Make it simple and straightforward for people to withdraw consent – and explain how to do it

Article 7 (3):​ “The data subject shall have the right to withdraw his or her​ consent at any time. (…) It shall be as easy to withdraw as to give consent.​”

Every recipient of your emails must be able to easily remove themselves from your list. Best practices in this respect include:

– Not requiring anything other than their email address on the unsubscribe page

– Not requiring subscribers to log in, in order to unsubscribe

– Not asking subscribers to visit more than one page to submit their request

Keep records of consent – the who, the when, then how

Article 7 (1):​ “Where processing is based on the data subject’s consent, the controller should be able to demonstrate that the data subject has given consent to the processing operation.”

Not only does GDPR require that you gain consent in certain ways, it also requires that you record key details about how you’ve gained each individual’s consent. This means that you need to track:

– Who it was that gave their consent

– What date they gave it to you

– What other details were provided at the time of giving their consent (such as their name, address, job position or date of birth)

Review your consent processes and your existing lists for consent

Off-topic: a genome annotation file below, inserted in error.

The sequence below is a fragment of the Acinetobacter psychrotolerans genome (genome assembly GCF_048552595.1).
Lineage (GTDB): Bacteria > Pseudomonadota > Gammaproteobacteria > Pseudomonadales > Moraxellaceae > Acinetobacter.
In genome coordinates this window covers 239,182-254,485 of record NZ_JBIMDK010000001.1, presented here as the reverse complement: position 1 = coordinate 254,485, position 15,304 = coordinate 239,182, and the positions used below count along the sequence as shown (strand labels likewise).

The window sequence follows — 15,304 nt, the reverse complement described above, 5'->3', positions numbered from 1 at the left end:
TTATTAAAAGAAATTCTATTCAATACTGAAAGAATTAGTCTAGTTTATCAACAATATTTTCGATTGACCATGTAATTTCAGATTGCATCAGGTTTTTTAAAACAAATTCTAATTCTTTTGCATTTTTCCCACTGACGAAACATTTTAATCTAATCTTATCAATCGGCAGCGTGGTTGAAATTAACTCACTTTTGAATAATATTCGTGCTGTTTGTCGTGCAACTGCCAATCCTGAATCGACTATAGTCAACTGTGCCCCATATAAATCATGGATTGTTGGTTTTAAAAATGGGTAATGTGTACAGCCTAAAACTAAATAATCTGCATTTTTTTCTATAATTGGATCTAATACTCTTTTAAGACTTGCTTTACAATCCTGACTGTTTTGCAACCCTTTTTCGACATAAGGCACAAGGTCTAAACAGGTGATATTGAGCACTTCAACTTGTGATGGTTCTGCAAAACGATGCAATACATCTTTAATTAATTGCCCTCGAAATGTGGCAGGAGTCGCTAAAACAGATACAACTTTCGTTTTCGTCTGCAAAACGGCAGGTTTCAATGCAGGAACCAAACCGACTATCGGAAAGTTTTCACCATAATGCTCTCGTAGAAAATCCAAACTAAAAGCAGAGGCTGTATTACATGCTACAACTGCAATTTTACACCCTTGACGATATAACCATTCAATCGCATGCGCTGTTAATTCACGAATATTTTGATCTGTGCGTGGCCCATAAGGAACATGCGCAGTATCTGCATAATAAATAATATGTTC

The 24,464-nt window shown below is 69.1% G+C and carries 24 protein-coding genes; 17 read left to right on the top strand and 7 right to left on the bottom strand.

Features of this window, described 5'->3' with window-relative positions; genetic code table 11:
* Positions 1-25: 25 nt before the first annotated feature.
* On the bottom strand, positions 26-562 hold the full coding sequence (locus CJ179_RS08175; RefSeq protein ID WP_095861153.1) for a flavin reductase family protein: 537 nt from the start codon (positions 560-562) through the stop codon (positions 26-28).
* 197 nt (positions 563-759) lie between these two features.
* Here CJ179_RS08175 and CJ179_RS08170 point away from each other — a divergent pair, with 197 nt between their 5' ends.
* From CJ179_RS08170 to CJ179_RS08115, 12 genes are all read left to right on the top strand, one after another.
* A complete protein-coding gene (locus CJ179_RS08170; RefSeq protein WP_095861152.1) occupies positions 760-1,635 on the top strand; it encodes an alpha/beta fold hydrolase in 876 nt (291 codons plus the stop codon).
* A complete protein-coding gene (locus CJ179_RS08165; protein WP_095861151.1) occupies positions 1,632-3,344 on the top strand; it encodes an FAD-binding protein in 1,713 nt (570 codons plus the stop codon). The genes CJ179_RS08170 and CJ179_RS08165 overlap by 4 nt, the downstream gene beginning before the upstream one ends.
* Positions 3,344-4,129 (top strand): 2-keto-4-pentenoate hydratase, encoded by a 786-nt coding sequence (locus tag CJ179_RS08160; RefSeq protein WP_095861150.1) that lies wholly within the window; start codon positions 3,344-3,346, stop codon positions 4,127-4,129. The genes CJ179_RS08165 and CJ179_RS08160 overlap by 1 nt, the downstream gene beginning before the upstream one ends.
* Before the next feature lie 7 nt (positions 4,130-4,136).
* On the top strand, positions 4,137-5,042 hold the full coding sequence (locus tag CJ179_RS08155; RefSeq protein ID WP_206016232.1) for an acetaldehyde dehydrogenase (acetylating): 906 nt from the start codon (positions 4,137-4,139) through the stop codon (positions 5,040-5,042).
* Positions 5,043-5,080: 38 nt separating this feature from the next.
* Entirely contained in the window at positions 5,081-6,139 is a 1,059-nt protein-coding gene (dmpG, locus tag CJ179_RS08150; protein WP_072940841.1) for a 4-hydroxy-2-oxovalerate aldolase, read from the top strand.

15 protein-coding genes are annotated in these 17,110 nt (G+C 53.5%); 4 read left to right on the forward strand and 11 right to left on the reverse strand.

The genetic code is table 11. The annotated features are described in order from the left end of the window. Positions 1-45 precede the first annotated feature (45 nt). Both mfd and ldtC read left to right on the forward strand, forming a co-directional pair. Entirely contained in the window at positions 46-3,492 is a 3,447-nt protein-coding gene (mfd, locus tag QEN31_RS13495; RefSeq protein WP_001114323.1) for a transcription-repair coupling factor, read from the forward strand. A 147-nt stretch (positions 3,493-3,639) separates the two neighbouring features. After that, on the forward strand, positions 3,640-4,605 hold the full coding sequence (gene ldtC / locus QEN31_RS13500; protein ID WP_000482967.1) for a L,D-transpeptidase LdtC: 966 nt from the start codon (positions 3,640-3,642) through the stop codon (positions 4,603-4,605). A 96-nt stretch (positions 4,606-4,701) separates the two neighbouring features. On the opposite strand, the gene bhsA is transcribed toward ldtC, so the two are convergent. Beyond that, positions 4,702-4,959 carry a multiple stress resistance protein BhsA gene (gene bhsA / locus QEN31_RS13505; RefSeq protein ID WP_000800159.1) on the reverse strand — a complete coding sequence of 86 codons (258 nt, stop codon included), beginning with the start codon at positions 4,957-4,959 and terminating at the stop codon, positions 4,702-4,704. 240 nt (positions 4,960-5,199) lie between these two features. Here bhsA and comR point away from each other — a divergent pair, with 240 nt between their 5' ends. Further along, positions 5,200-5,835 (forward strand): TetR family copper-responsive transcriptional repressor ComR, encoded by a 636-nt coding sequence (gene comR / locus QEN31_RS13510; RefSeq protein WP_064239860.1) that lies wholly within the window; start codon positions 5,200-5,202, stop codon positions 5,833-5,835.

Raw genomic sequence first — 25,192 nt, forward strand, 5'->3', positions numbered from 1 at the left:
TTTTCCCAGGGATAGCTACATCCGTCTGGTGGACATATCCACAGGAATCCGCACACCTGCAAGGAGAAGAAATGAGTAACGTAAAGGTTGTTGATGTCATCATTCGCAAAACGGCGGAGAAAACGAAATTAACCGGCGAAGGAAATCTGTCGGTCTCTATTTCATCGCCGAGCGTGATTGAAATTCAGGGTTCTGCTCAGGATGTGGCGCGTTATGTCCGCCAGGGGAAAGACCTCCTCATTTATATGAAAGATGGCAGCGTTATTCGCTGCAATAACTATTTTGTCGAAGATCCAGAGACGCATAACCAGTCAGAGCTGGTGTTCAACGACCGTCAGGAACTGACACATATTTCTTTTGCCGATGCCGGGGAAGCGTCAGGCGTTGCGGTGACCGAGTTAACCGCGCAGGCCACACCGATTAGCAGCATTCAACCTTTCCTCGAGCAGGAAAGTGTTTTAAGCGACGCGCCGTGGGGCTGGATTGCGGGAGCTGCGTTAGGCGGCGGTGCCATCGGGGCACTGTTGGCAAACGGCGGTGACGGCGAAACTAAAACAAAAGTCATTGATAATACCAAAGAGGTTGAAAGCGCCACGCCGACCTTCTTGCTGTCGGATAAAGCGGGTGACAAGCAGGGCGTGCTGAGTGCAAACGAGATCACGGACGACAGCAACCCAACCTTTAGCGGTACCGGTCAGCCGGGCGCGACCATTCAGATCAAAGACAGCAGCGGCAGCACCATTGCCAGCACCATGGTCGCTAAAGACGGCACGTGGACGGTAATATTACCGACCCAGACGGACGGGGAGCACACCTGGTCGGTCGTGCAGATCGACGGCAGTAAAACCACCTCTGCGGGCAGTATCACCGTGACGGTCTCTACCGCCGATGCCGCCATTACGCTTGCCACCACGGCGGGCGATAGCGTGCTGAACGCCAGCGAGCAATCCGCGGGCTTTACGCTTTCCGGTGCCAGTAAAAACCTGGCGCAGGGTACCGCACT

Recital 171:​ “Where processing is based on consent pursuant to Directive​ 95/46/EC, it is not necessary for the data subject to give his or her consent again if the manner in which the consent has been given is in line with the conditions of this Regulation.”

It’s critical to understand that the rules of GDPR don’t just apply to email signups after the going-live date of GDPR, but also applies to emails prior to the 25th May 2018.

If you collected consent and are sure that you abided by all the GDPR rules when you did so, you won’t need to do anything else. If not however, you’re going to need to:

1. Undertake an audit on all of your email lists

Work through your email lists to identify who would have provided GDPR-compliant consent, and create a detailed record of the who, the when and the how.

2. Create a plan for gaining consent

Where your contacts haven’t provided consent (or where you’re uncertain as to whether they have), you’ll need to send out emails to specifically ask them for consent. If they don’t provide it, you must remove the subscriber in question from your mailing list.

PressPoint pro tip: It’s good practice to send out regular re-permission emails. This isn’t only for GDPR reasons, but to ensure your email lists are clean and your recipients are engaged. Those who stopped reading or needing your emails a long time ago can skew your data – leading to misleading ideas as to what email subject lines and content are working, and which aren’t.

GDPR: The emergency email marketing plan